- The Washington Times - Thursday, December 31, 2015

DENVER — Nearly 200 Muslim workers have been fired from their jobs at a Colorado meat-packing plant after walking out in a dispute over accommodating prayer in the workplace.

The company, Cargill Meat Solutions, fired about 190 workers after they staged a walkout earlier this month after they say they were told to pray at home instead of being allowed to pray in a specially designated room at the plant in Fort Morgan, Colorado.

Company officials and representatives for the workers, including the Council on American-Islamic Relations, said they continue to engage in negotiations.

The dispute appears to center on the time of day at which workers are able to pray, which changes according to the season in the Muslim faith.

In a statement to 9News in Denver, Cargill said that its policy on accommodating prayer in the workplace had not changed.

“In the Fort Morgan plant, a reflection area for use by all employees to pray was established in April 2009, and is available during work shifts based on our ability to adequately staff a given work area,” said the statement.

“While reasonable efforts are made to accommodate employees, accommodation is not guaranteed every day and is dependent on a number of factors that can, and do, change from day to day. This has been clearly communicated to all employees. Cargill makes every reasonable attempt to provide religious accommodation to all employees based on our ability to do so without disruption to our beef processing business at Fort Morgan,” the statement said.

At a press conference Wednesday in Denver, Jaylani Hussein, executive director of CAIR-Minnesota, said that the families “are only asking for a simple request to pray which they have been granted for a long period of time.”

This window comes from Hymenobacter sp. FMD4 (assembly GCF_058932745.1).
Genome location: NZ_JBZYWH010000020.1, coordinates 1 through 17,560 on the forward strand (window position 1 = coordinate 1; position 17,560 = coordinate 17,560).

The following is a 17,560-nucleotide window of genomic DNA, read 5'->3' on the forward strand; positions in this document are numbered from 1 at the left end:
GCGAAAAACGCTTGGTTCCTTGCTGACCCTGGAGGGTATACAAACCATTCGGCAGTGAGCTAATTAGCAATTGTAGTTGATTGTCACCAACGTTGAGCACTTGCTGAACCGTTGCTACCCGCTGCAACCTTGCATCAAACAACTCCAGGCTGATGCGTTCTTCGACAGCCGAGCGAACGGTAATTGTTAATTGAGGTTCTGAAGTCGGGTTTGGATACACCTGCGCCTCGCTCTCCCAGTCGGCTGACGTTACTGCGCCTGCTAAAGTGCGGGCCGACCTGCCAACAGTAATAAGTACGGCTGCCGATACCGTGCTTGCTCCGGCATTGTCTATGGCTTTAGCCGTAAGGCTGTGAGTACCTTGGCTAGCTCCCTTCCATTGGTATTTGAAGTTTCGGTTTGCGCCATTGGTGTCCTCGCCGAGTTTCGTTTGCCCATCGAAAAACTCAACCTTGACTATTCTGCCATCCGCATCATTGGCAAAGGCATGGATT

He said the dispute was the result of a “misunderstanding on policy changes.”

“All of these employees are good employees. They don’t have any other issues,” Mr. Hussein said in a video posted on YouTube.

Cargill said in its statement that the workers were fired only after “multiple attempts were made to discuss the situation with local Somali employees without a successful resolution, including a Tuesday meeting at the plant management’s request.”

“Plant management and union representatives met with Somali leaders without resolution,” the statement said. “Based on company policy, employees who do not show up for work, or call in, for three consecutive days were are risk for termination of their employment. Efforts were made to communicate to employees who did not show up for work to ensure they understood their jobs would be at jeopardy.”

Based in Wichita, Kansas, Cargill has 155,000 employees in 68 countries, according to a company fact sheet.

Jessica Chasmar reported from Washington, D.C.

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